Barbara Ehrenreich has a new book out about the perils of positive thinking, and it highlights a growing counter-movement in the self-help genre. Studies suggests all those 'Think to Win!' books are actually harmful to your health. Books like The Little Gold Book of YES! Attitude or The Secret are all about you getting you to be positive all the time to achieve, well, anything. Tony Robbins, Joel Osteen, Martin Seligman, Nathaniel Branden, all preach the power of positive thinking. Like methamphetamine this is invigorating at first, enervating in the end. Research has shown that depressed people are actually more realistic about their abilities than optimists. Woody Allen's joke about the secret of happiness being abject stupidity is funny because it's kinda true (as most jokes are). That just depresses me further.
The problem with optimism is that it's blatantly incorrect: we aren't all above average in everything, things do not always get better, and we can't always get what we want. The problem with realism is that by itself it is depressing, a demotivator that does not elevate.
As an altnernative to the Charbydis of Realism and the Scylla of Optimism, I present Stoicism, via Marcus Aurelius (Meditations, Book II, part 1):
Say to yourself in the early morning: I shall meet today ungrateful, violent, treacherous, envious, uncharitable men. All of these things have come upon them through ignorance of real good and ill... I can neither be harmed by any of them, for no man will involve me in wrong, nor can I be angry with my kinsman or hate him; for we have come into the world to work together
Now, this at first seems rather banal: don't sweat mean people. But this is actually quite important, because frustrations with people, not nature, causes most of our grief. Most of what causes people angst are not exogenous constraints of no one's fault, but rather, when people do things that seemingly are intended to harm you: someone cuts you off in traffic, privately belittles your contributions to colleagues. Recognize there are things you can control, and those you can't, and this include other people's actions: learn the difference, and don't worry about things you can't control (aka the Serenity Prayer).
If you remember that most people are mean out of ignorance and you can't really control that, you take their slights without offense. You still have to manage them, but you don't let these people anger you. Somehow, thinking about other's intentions raises hackles much more than any non-conscious constraints. This makes you more effective, and more pleasant to work with, because one of the most endearing qualities is someone with a thick skin.
As a practical matter, living one's life like Marcus Aurelius generates huge amounts of win. One must not merely love a select few people, but work with many one is much less fond of in a productive way. Modern life is intrinsically social, so either teach people or endure them. Accepting the sad fact that every day, some of our interactions will involve petty insults and slights, sometimes by colleagues and bosses, is much more constructive than either mooning about it (realism) or thinking it doesn't happen (optimism). If you replace annoying people's intent with poorly endowed assumptions or logic, an inanimate obstacle, it is not merely more fruitful but less stressful. Your lack of drama will be appreciated by those around you, even those who really don't like you, and winning them over is a good thing.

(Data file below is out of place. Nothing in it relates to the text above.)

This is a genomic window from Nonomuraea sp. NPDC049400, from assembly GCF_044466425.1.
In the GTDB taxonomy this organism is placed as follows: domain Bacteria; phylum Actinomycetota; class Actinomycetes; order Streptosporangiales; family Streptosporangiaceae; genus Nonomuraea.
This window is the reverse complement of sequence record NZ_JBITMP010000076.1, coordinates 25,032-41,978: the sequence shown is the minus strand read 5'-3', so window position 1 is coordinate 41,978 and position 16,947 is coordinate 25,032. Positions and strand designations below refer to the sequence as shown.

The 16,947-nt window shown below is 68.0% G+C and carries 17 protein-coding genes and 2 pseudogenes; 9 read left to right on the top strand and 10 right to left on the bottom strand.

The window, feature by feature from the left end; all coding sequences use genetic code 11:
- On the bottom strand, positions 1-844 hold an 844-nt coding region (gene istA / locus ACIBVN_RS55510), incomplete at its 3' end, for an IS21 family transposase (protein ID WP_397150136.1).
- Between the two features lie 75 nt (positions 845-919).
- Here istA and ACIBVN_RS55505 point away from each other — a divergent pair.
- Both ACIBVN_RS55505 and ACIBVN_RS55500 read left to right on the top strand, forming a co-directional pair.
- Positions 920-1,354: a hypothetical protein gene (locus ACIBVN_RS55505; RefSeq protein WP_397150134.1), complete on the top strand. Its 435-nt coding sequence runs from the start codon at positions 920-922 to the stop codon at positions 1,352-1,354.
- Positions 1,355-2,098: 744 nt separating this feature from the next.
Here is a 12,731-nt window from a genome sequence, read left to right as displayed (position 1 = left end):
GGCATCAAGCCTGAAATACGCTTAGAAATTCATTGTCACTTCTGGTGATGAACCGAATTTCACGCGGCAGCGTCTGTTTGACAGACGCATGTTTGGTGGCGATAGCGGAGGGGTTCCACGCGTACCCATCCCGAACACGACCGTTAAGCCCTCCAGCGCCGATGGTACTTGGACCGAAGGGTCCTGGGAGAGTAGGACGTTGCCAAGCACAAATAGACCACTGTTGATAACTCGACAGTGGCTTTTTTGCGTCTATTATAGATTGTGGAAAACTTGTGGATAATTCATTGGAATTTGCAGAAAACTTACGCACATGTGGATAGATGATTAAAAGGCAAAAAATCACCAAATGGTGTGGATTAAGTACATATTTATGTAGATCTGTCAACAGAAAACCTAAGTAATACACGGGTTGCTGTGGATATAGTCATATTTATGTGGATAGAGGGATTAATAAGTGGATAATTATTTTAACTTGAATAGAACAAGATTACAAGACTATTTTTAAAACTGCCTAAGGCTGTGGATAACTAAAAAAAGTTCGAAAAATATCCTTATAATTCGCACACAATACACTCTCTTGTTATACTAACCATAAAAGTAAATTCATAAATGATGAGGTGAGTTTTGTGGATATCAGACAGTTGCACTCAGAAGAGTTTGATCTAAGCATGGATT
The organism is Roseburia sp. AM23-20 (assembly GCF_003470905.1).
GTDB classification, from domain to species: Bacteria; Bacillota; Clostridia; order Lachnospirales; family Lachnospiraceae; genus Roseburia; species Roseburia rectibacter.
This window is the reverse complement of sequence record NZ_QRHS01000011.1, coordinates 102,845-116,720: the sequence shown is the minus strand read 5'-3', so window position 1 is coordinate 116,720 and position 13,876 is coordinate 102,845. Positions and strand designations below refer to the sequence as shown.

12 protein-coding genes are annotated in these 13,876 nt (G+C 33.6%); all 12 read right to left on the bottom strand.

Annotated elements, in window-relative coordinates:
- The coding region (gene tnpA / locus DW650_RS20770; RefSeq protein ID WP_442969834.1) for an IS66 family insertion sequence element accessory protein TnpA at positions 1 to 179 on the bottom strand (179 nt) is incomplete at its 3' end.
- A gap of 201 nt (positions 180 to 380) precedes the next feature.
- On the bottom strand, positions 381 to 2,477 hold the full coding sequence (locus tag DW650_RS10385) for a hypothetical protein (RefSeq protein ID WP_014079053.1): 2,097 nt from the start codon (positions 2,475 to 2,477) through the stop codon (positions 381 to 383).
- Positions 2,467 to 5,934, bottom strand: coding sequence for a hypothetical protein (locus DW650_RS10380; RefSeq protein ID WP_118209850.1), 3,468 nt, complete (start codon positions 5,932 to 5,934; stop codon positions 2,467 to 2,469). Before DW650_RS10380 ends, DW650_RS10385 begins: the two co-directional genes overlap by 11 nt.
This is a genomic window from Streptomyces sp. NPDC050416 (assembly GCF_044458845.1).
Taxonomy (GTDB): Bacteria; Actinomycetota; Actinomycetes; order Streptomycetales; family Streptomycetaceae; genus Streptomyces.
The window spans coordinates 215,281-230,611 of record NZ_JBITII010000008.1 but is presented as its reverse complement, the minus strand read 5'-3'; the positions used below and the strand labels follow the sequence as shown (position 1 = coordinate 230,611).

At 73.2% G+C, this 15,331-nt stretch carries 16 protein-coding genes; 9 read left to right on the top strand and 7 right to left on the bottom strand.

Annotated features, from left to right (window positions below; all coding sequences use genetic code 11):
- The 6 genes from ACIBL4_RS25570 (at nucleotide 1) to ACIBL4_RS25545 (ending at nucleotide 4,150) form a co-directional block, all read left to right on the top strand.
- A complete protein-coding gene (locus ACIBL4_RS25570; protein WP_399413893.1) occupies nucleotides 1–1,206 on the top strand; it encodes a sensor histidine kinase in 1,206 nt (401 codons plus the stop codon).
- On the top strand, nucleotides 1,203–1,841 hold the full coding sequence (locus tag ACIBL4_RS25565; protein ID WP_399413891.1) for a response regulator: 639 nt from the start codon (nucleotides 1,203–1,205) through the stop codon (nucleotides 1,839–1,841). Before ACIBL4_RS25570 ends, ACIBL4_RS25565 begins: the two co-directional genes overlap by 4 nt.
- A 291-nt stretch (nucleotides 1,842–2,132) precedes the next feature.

It's too bad 'The Classics' are so out of favor (no longer an AP course for high school). Their civilization created many great things, and lasted a lot longer than our 'Modern Times'. Sure, they didn't have soap, toilet paper, or buttons, and believed in slavery and supernatural forces, that's too much hindsight. If you consider that Archimedes figured out Pi to 5 significant digits using Roman Numerals, and look at their roads and aqueducts, I have the sense we have accumulated more knowledge, but aren't nearly as smart as those guys (the Idiocracy effect). If you look at the Bible or modern philosophy, or witty quotes, you can often see it's premonition in works of the Stoics.
"Man is disturbed not by things, but by the views he takes of them." ~Epictetus
"Everything is right for me, which is right for you, O Universe." ~ Marcus Aurelius
"How ridiculous and how strange to be surprised at anything which happens in life!" ~Marcus Aurelius
"Or is it your reputation that's bothering you? But look at how soon we're all forgotten. The abyss of endless time that swallows it all. The emptiness of those applauding hands." ~ Marcus Aurelius
Good ideas are worth repeating, and they not only make you appear smart, they actually make you smarter! A good stoic is not afraid of death, pain, or misfortune, only in not doing your best, losing your patience or your discipline. The virtues and true pleasures available to any man are available to every man (note Epictetus was born a slave, Aurelius an Emperor).
I don't think it is a complete philosophy of life,as I'm not into asceticism or radical fatalism, but like a flea market I can take what I want, and there's a lot there.